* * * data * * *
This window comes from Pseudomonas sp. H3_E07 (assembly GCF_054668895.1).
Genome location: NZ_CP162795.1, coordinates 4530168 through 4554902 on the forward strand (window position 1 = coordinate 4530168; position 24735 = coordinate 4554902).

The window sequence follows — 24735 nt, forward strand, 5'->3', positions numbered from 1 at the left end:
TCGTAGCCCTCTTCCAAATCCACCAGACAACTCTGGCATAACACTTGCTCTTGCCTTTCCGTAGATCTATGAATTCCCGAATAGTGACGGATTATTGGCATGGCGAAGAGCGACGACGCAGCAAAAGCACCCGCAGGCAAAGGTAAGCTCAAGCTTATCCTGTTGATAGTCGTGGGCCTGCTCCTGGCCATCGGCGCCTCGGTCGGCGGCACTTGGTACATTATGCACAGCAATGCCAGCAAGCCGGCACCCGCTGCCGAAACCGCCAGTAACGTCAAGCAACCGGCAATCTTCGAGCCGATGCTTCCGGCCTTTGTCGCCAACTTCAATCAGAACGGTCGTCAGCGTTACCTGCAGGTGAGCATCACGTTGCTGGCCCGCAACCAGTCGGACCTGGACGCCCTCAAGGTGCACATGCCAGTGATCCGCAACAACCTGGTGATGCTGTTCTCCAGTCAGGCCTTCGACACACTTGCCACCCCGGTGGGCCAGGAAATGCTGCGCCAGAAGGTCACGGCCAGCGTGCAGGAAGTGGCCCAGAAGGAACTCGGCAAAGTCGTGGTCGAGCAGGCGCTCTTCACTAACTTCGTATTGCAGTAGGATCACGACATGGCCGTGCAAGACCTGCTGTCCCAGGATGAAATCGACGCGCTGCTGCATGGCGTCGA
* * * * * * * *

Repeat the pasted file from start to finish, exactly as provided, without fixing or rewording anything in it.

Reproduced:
This window comes from Pseudomonas sp. H3_E07 (assembly GCF_054668895.1).
Genome location: NZ_CP162795.1, coordinates 4530168 through 4554902 on the forward strand (window position 1 = coordinate 4530168; position 24735 = coordinate 4554902).

The window sequence follows — 24735 nt, forward strand, 5'->3', positions numbered from 1 at the left end:
TCGTAGCCCTCTTCCAAATCCACCAGACAACTCTGGCATAACACTTGCTCTTGCCTTTCCGTAGATCTATGAATTCCCGAATAGTGACGGATTATTGGCATGGCGAAGAGCGACGACGCAGCAAAAGCACCCGCAGGCAAAGGTAAGCTCAAGCTTATCCTGTTGATAGTCGTGGGCCTGCTCCTGGCCATCGGCGCCTCGGTCGGCGGCACTTGGTACATTATGCACAGCAATGCCAGCAAGCCGGCACCCGCTGCCGAAACCGCCAGTAACGTCAAGCAACCGGCAATCTTCGAGCCGATGCTTCCGGCCTTTGTCGCCAACTTCAATCAGAACGGTCGTCAGCGTTACCTGCAGGTGAGCATCACGTTGCTGGCCCGCAACCAGTCGGACCTGGACGCCCTCAAGGTGCACATGCCAGTGATCCGCAACAACCTGGTGATGCTGTTCTCCAGTCAGGCCTTCGACACACTTGCCACCCCGGTGGGCCAGGAAATGCTGCGCCAGAAGGTCACGGCCAGCGTGCAGGAAGTGGCCCAGAAGGAACTCGGCAAAGTCGTGGTCGAGCAGGCGCTCTTCACTAACTTCGTATTGCAGTAGGATCACGACATGGCCGTGCAAGACCTGCTGTCCCAGGATGAAATCGACGCGCTGCTGCATGGCGTCGA